By now, it’s no secret that Harvard University named Data Scientist the sexiest job of the 21st century. Yet unfortunately, not every company can afford to hire one of these little superheros - but there is hope(!) and, more importantly, a viable path forward for those organizations.
Data Scientists Don’t Come Cheap (or Easy)
One thing is sure and needs to be said at the beginning of this blogpost: we all love data scientists. Seeing them solve the most complex issues and business problems for any industry, day in and day out, highlights the impressive work that they are doing.
Given this, it makes sense that this kind of talent doesn’t come cheap. To give you an idea of what a salary for a data scientist might look like:
- Forbes reports that median base salaries range somewhere from $95,000 for beginners to $165,000 for individual contributors, and
- From $145,000 to $250,000 for managers.
And while the supply of data scientists has increased, so has the demand (an ongoing trend that also makes data scientists earn base salaries up to 36 percent higher than other predictive analytics professionals).
Apart from the fact that the battle of hiring data scientists can be tough for any kind of company or organization no matter what the budget (by the way, here are some tips on how to hire great data scientists), the calculation is simple, and one does not need to be a superbrain to understand that this puts especially non-profit organizations and NGOs in a difficult situation.
The Non-Profit and NGO Struggle Is Real
Of course, the issue at hand is particularly prevalent in this industry due to a lack of personnel as well as limited time and limited financial resources, which in turn limit the level of overall data science work and (inevitably) the quality. Relying largely on donations, many non-profits and NGOs simply just cannot afford high expenses, even for data-driven IT-solutions.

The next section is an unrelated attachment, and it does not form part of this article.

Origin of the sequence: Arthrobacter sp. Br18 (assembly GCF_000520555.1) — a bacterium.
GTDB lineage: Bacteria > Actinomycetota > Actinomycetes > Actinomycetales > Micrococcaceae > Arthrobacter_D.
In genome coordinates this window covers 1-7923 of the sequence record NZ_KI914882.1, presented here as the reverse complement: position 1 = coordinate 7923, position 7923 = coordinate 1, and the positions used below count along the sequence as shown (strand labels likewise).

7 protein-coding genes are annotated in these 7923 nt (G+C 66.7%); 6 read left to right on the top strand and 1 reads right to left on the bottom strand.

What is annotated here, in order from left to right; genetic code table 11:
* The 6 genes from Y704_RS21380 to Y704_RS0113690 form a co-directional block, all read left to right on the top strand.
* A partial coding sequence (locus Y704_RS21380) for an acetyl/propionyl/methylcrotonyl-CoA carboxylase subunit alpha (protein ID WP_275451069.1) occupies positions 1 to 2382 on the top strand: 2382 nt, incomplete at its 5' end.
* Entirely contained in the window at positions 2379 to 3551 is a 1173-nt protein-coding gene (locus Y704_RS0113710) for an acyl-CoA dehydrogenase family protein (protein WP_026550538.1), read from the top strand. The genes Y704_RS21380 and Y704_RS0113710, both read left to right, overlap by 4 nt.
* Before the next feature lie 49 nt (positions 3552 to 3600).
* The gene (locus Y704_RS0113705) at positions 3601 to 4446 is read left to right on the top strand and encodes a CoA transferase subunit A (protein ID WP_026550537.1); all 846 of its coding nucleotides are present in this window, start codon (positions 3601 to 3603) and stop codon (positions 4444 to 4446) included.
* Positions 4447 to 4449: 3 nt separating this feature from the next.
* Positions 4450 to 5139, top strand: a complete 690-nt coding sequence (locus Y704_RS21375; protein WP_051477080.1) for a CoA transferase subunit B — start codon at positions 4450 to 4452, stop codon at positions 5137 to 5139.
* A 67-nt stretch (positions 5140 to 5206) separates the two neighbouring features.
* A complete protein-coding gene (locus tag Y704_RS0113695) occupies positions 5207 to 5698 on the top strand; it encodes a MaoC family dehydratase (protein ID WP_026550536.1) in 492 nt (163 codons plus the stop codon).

This is where the Dataiku Academic and Non-Profit programs come into play. We at Dataiku strongly believe that everyone should be able to work with their data to gain valuable and actionable insights, no matter the financial and time resources. That’s why we offer free licenses, not only to academics and researchers, but also to non-profits and NGOs. Because, let’s be honest there: isn’t everything a little nicer when it is related to a good cause?
The free license to the enterprise version of Dataiku (including big data connectors, insights and dashboards, production, and automation features) enables non-profits and NGOs to easily access their data, get insights fast, and ultimately, automate their work (thanks to visual AutoML tools).
The collaboration aspect of Dataiku is also especially interesting for these groups considering the lack of personnel many organizations are facing, as both coders and non-coders alike can work on projects together. Apart from that, support is there when needed - both for technical and project-related issues.
What About Small Businesses?
The time and resource constraints are obviously not exclusive to non-profits and NGOs; in fact, many smaller businesses without extensive data or IT departments could still benefit greatly from cutting-edge technologies like machine learning and AI. Their challenges are related, but can be slightly different.
In small business, the reality often is either:
- One data scientist who’d love to speed up the data she finds herself surrounded with, but just no option to do some of her data science magic on it at the kind of scale that can impact the business (in particular, a one-(wo)man team might struggle with the operationalization of models).
- A few data-savvy people who are not necessarily data scientists, but know the business and the data well. Yet they don’t have the tools to guide them into more advanced analytics projects.
Data science tools are a great way to empower these people (read more about what they are in general, why they matter, and what features to look for to fit your needs). But there are lots of solutions out there that make sense for small businesses - read more here in our post specifically on this subject.
The Bottom Line
The good news (and the secret) is this: you don’t need a large data science team to get value from your data (or to do machine learning or even AI). The key is having the right technology in place that allows a one-person team to scale their efforts or that properly leverages the skills of business analysts (who may or may not be able to code) to contribute in a meaningful way to impactful data projects.